Reviewed by Sheri Rysdam, Utah Valley University, Orem, UT (email@example.com)
Co-Chairs: Gwen Gorzelsky, Colorado State University, Fort Collins, CO
Kevin Roozen, University of Central Florida, Orlando, FL
Keynote Speakers: Linda Adler-Kassner, University of California Santa Barbara, CA
Elizabeth Wardle, University of Central Florida, Orlando, FL
This year on March 18, 2015, at the Qualitative Research Network Forum (QRN) at the Conference on College Composition and Communication, I attended a keynote address and workshop by Linda Adler-Kassner and Elizabeth Wardle. The address focused on thresholds concepts and why they matter for teachers and administrators. In addition to integrating their combined experiences on the subject, the presenters drew on Adler-Kassner’s (2012) coauthored piece from Composition Forum, “The Value of Troublesome Knowledge: Transfer and Threshold Concepts in Writing and History,” coauthored with John Majewski and Damian Koshnick.
At the QRN, Adler-Kassner and Wardle first encouraged the audience to think back to an idea they had encountered that fundamentally changed the way they thought about writing. As an undergraduate student, I remembered first learning that writing can have social class markers and “status marking” errors. I remembered this realization absolutely changed the way I thought about writing, and it still informs my teaching to this day. Others answered ideas that fundamentally changed the way they thought about writing included thinking about writing as a process, discovering that writing always happens in a context, and learning that writing is social. According to Adler-Kassner and Wardle, these ideas could all be considered threshold concepts. Threshold concepts are our underlying assumptions. They are concepts that are critical to “epistemological participation in communities of practice” (Adler-Kassner & Wardle).
Adler-Kassner and Wardle emphasized the importance of remembering that threshold concepts are often transformational and troubling. Threshold concepts are transformational because they forever change the way one thinks about her or his work (at least until they are replaced). They are troubling because they often challenge previously held beliefs. Here’s how the metaphor works: As students experience a threshold concept, they often walk up to, walk around, and back away from, before ultimately walking through, the threshold. That means this kind of learning can take place over a long period of time. Consequently, standardized tests are not a great measure for students of writing in particular because, in college writing classes, students are likely still walking up to and around important threshold concepts. In writing classes, whether or not students walk through the threshold is likely less important than if they are being exposed to and are beginning to experiment with a threshold concept.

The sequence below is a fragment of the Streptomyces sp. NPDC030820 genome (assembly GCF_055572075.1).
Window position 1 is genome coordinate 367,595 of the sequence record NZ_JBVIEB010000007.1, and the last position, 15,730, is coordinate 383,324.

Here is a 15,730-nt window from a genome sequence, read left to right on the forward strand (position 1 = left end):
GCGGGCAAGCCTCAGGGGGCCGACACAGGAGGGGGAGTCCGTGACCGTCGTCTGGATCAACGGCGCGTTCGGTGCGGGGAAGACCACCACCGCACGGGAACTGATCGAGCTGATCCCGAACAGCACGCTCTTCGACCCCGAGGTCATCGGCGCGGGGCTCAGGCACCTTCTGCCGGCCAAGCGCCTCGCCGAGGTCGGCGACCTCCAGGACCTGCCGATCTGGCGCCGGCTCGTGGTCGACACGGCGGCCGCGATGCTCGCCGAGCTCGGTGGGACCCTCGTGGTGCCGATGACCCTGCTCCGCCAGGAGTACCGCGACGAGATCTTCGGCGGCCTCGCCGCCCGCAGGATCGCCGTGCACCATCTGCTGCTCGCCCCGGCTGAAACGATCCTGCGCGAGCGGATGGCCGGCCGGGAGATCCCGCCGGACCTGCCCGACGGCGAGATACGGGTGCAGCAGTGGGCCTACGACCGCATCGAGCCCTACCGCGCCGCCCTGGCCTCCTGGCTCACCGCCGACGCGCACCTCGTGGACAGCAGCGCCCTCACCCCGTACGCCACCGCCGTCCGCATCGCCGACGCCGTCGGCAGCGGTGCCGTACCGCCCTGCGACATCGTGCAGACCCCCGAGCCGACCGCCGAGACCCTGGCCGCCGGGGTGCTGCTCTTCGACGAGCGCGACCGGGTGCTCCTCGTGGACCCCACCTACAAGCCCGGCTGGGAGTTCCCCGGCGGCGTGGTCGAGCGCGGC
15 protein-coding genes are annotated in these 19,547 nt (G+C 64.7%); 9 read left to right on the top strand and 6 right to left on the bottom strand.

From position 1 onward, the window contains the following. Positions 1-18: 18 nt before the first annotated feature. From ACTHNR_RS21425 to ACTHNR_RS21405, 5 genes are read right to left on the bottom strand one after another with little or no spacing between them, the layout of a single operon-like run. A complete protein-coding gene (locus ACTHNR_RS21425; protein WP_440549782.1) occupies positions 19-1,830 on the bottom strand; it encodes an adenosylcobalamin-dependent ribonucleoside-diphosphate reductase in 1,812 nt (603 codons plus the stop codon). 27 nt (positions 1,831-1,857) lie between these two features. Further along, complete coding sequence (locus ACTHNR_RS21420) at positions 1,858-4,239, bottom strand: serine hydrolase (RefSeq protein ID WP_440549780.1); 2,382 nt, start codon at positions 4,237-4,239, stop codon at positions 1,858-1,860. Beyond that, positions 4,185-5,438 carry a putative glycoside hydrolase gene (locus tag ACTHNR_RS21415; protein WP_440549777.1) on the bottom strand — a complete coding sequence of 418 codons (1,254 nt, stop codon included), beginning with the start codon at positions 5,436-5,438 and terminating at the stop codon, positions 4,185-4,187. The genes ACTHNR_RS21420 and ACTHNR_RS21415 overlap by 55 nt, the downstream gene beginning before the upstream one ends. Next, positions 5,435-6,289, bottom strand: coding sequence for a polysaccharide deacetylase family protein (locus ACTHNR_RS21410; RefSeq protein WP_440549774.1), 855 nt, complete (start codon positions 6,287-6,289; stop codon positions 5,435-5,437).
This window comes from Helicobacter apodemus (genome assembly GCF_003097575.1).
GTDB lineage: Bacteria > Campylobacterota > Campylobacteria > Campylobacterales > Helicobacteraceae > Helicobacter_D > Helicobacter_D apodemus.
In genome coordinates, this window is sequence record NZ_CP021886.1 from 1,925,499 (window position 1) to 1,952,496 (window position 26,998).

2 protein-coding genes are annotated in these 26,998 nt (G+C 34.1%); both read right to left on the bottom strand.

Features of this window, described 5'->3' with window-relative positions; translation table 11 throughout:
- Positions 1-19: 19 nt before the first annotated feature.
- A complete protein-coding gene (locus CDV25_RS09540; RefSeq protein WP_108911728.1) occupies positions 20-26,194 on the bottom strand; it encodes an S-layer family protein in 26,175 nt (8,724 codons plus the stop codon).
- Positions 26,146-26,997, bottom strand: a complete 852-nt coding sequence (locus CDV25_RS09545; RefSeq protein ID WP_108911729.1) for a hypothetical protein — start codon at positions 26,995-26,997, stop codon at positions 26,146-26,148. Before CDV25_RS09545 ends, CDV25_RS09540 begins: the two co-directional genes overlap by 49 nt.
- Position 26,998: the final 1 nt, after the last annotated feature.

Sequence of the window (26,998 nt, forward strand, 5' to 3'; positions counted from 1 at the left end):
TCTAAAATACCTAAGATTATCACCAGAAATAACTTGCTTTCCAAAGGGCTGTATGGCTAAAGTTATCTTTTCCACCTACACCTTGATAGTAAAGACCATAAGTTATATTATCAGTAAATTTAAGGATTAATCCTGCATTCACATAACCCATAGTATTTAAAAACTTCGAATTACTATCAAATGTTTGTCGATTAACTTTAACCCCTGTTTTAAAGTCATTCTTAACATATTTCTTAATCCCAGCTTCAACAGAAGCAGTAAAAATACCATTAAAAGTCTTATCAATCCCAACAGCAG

During the QRN, I realized these are some of the threshold concepts that I emphasize in my writing classes: peer review, revision, and reflection. These are concepts my students may or may not have accepted as a useful part of writing (which could be problematic when they respond to course evaluations). Whether or not they’ve accepted one or more of these concepts, the exposure to and interaction with the threshold concept is an important and necessary part of their learning process.
Finally, Adler-Kassner and Wardle emphasized it is crucial for us, as practitioners in the field, to name and define our threshold concepts. In part, so uninformed policy makers don’t do it for us. As Adler-Kassner, Majewski, and Koshnick (2012) wrote, “threshold concepts may provide a productive frame for faculty to productively engage with questions about the purposes of GE (General Education) and to consider how to support students as they work to achieve these purposes.” Understanding the field’s threshold concepts is essential for pedagogy, practices, and politics.
That writing is a process and can usually be improved upon strikes me as the most crucial threshold concept for us to consider in our field, especially as we imagine the kinds of writing that should be required of college students.
Adler-Kassner, Linda, Majewski, John, & Koshnick, Damien. (2012). The value of troublesome knowledge: Transfer and threshold concepts in writing and history. Composition Forum, 26. Retrieved October 27, 2015, from http://compositionforum.com/issue/26/troublesome-knowledge-threshold.php